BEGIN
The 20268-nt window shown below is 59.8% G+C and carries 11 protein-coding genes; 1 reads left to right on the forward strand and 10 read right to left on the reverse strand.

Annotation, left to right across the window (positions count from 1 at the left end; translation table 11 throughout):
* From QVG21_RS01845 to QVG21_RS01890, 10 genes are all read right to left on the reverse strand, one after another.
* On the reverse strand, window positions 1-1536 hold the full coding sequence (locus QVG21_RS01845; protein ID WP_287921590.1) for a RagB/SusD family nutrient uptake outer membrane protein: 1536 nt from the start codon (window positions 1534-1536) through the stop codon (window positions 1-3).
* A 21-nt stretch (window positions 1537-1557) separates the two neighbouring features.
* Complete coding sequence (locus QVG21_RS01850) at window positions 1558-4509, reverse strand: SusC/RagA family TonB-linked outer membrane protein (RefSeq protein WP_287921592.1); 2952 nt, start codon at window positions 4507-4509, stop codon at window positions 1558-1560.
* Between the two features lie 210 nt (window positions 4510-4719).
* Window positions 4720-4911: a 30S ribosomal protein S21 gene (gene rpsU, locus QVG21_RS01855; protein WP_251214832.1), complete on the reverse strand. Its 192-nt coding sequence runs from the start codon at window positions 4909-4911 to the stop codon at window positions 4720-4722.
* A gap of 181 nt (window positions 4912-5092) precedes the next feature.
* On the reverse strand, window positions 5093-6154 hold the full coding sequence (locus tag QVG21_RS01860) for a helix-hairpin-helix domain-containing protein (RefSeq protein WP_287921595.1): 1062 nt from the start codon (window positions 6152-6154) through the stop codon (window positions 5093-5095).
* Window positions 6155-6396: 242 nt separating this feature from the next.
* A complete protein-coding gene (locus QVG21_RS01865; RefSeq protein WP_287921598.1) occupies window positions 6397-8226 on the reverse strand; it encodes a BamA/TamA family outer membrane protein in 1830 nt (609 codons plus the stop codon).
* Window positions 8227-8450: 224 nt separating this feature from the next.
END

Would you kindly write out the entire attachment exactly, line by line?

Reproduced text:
The 20268-nt window shown below is 59.8% G+C and carries 11 protein-coding genes; 1 reads left to right on the forward strand and 10 read right to left on the reverse strand.

Annotation, left to right across the window (positions count from 1 at the left end; translation table 11 throughout):
* From QVG21_RS01845 to QVG21_RS01890, 10 genes are all read right to left on the reverse strand, one after another.
* On the reverse strand, window positions 1-1536 hold the full coding sequence (locus QVG21_RS01845; protein ID WP_287921590.1) for a RagB/SusD family nutrient uptake outer membrane protein: 1536 nt from the start codon (window positions 1534-1536) through the stop codon (window positions 1-3).
* A 21-nt stretch (window positions 1537-1557) separates the two neighbouring features.
* Complete coding sequence (locus QVG21_RS01850) at window positions 1558-4509, reverse strand: SusC/RagA family TonB-linked outer membrane protein (RefSeq protein WP_287921592.1); 2952 nt, start codon at window positions 4507-4509, stop codon at window positions 1558-1560.
* Between the two features lie 210 nt (window positions 4510-4719).
* Window positions 4720-4911: a 30S ribosomal protein S21 gene (gene rpsU, locus QVG21_RS01855; protein WP_251214832.1), complete on the reverse strand. Its 192-nt coding sequence runs from the start codon at window positions 4909-4911 to the stop codon at window positions 4720-4722.
* A gap of 181 nt (window positions 4912-5092) precedes the next feature.
* On the reverse strand, window positions 5093-6154 hold the full coding sequence (locus tag QVG21_RS01860) for a helix-hairpin-helix domain-containing protein (RefSeq protein WP_287921595.1): 1062 nt from the start codon (window positions 6152-6154) through the stop codon (window positions 5093-5095).
* Window positions 6155-6396: 242 nt separating this feature from the next.
* A complete protein-coding gene (locus QVG21_RS01865; RefSeq protein WP_287921598.1) occupies window positions 6397-8226 on the reverse strand; it encodes a BamA/TamA family outer membrane protein in 1830 nt (609 codons plus the stop codon).
* Window positions 8227-8450: 224 nt separating this feature from the next.